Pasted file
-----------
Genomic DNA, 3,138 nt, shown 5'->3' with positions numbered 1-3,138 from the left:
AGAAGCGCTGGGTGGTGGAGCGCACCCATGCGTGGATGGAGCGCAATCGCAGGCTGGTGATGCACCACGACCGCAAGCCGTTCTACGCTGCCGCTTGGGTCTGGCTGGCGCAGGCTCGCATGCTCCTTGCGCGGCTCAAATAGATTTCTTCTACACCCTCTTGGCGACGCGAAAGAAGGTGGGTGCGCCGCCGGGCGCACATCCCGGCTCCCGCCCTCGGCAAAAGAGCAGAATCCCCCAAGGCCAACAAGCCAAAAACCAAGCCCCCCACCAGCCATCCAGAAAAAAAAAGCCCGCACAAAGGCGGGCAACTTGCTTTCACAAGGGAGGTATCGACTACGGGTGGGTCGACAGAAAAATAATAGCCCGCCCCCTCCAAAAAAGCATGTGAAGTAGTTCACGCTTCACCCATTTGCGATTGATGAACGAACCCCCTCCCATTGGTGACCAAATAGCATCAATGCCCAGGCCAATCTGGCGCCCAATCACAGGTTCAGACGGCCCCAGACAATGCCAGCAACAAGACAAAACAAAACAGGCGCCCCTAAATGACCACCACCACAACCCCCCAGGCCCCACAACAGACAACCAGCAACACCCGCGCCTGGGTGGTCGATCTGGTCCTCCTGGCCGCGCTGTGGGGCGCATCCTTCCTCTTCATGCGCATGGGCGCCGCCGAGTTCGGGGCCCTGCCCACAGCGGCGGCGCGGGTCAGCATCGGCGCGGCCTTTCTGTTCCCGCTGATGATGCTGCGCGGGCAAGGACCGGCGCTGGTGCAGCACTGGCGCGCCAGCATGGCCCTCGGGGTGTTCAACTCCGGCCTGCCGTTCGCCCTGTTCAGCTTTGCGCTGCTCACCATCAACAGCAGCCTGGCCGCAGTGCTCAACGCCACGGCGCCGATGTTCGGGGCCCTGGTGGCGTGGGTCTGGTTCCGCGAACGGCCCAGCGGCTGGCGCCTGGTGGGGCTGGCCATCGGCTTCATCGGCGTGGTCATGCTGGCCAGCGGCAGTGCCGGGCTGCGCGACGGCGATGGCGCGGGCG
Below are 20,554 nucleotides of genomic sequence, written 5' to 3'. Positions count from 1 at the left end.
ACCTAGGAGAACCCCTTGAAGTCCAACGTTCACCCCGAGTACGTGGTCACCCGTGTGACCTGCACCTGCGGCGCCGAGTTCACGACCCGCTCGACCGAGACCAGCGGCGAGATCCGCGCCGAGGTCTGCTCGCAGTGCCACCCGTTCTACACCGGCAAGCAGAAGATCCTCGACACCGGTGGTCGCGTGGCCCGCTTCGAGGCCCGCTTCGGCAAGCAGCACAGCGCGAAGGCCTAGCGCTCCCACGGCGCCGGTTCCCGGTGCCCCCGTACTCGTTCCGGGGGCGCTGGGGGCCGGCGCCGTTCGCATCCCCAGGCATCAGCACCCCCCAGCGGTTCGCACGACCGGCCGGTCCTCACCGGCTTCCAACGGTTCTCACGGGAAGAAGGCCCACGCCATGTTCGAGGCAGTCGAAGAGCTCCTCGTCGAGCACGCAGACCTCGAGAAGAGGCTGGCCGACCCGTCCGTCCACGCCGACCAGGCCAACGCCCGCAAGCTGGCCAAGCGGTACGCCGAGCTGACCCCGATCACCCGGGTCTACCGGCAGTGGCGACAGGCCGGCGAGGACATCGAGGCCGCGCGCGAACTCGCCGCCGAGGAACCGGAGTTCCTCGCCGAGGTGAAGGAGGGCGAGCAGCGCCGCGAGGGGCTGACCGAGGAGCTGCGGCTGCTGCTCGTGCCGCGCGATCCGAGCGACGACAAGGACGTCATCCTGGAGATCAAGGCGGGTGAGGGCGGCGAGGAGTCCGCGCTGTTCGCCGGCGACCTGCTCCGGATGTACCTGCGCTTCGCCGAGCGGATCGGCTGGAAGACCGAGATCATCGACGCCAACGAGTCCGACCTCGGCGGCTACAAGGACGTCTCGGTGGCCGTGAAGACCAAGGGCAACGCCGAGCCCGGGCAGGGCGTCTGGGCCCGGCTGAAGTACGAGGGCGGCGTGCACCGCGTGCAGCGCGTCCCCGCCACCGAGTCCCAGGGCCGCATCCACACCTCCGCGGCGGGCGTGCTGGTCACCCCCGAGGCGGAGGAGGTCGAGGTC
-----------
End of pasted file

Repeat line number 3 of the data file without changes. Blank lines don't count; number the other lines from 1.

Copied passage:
Below are 20,554 nucleotides of genomic sequence, written 5' to 3'. Positions count from 1 at the left end.